The Indians and Angels took a 1-1 tie into the tenth inning and Albert Pujols did what he was supposed to to: with two men on and two out, he hit an RBI single to right, scoring two and putting the Angels up 3-1. To the bottom of the 10th we go.
For reasons that — until the postgame interviews anyway — are known only to Mike Scioscia and God, Scioscia put Cam Bedrosian in for the save. The same Cam Bedrosian who has allowed six runs on seven hits in five and a third innings while walking five so far this year. Sure, it’s hard to have faith in Ernesto Frieri these days, but how is he a worse option than Bedrosian?
Anyway, here’s what Bedrosian does: walks a guy, strikes out a guy, gives up a double and walks a guy. Scioscia has seen enough and calls in Frieri. Now with no margin for error. Frieri gets David Murphy to fly out to left and then Nick Swisher comes to the plate. And he did this:
[mlbvideo id=”33856201″ width=”600″ height=”336″ /]
Maybe Cam Bedrosian is the future of the Angels bullpen. And, of course, he’s not the one who gave up the slam to Nick Swisher. But why you throw him in the game in that situation to leave that kind of mess for the next guy given how poor he’s been lately is beyond me.
FORT WORTH, Texas — A former Angels employee has been charged with conspiracy to distribute fentanyl in connection with last year’s overdose death of Angels pitcher Tyler Skaggs, prosecutors in Texas announced Friday.
Eric Prescott Kay was arrested in Fort Worth, Texas, and made his first appearance Friday in federal court, according to Erin Nealy Cox, the U.S. Attorney for the Northern District of Texas. Kay was communications director for the Angels.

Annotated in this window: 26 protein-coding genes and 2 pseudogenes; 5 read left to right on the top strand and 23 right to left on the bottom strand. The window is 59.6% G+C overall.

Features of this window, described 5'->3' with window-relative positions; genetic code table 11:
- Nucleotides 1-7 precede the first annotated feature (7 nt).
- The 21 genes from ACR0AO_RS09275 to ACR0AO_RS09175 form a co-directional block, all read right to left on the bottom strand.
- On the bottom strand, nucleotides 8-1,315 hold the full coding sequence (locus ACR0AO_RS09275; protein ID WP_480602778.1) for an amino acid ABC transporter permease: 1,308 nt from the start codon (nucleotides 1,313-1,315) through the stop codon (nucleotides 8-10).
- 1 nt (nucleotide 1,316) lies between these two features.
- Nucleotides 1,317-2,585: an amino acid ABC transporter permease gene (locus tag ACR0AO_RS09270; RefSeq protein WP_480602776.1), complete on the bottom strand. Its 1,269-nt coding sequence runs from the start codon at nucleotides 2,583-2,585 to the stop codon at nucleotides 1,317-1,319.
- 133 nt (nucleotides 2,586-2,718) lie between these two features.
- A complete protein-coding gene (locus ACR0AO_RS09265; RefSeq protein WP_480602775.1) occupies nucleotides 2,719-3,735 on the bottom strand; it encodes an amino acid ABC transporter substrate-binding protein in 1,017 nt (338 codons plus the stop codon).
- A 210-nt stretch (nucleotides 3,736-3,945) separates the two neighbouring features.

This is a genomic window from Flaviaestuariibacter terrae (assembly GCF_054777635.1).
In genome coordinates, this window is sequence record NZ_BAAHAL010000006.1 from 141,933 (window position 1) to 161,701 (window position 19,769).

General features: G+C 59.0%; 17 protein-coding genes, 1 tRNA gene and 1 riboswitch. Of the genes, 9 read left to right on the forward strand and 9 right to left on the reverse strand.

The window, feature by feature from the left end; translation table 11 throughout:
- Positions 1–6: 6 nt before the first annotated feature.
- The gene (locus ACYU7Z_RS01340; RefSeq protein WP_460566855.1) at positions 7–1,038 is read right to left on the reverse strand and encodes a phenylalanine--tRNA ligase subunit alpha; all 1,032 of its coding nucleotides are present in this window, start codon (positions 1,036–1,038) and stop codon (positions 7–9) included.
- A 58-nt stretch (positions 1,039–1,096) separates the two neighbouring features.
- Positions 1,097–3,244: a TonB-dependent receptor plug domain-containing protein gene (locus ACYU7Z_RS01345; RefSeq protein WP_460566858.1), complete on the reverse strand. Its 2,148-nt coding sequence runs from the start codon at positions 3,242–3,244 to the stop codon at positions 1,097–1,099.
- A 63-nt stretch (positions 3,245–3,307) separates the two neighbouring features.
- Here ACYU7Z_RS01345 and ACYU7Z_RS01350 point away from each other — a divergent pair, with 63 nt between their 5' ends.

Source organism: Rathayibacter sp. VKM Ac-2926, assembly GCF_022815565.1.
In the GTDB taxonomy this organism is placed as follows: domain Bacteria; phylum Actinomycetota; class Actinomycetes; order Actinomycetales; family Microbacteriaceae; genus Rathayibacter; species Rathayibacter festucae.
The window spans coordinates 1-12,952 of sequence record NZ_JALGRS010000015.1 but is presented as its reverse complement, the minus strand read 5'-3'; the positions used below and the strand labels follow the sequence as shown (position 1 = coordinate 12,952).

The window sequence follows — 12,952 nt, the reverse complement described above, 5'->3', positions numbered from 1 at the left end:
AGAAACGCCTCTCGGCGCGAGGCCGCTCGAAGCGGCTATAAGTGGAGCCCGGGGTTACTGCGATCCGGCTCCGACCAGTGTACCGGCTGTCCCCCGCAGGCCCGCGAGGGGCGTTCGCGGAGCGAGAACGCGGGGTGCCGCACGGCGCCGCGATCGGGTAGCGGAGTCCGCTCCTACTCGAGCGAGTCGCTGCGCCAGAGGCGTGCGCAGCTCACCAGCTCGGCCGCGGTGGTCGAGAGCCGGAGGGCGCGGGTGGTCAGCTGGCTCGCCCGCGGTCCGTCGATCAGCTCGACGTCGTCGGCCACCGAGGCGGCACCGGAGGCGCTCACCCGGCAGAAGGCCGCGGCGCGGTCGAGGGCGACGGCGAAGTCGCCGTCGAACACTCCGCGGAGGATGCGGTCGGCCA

Skaggs was found dead in his hotel room in the Dallas area July 1, 2019, before the start of what was supposed to be a four-game series against the Texas Rangers. The first game was postponed before the teams played the final three games.
Skaggs died after choking on his vomit with a toxic mix of alcohol and the powerful painkillers fentanyl and oxycodone in his system, a coroner’s report said. Prosecutors accused Kay of providing the fentanyl to Skaggs and others, who were not named.
“Tyler Skaggs’s overdose – coming, as it did, in the midst of an ascendant baseball career – should be a wake-up call: No one is immune from this deadly drug, whether sold as a powder or hidden inside an innocuous-looking tablet,” Nealy Cox said.
If convicted, Kay faces up to 20 years in prison. Federal court records do not list an attorney representing him, and an attorney who previously spoke on his behalf did not immediately return a message seeking comment.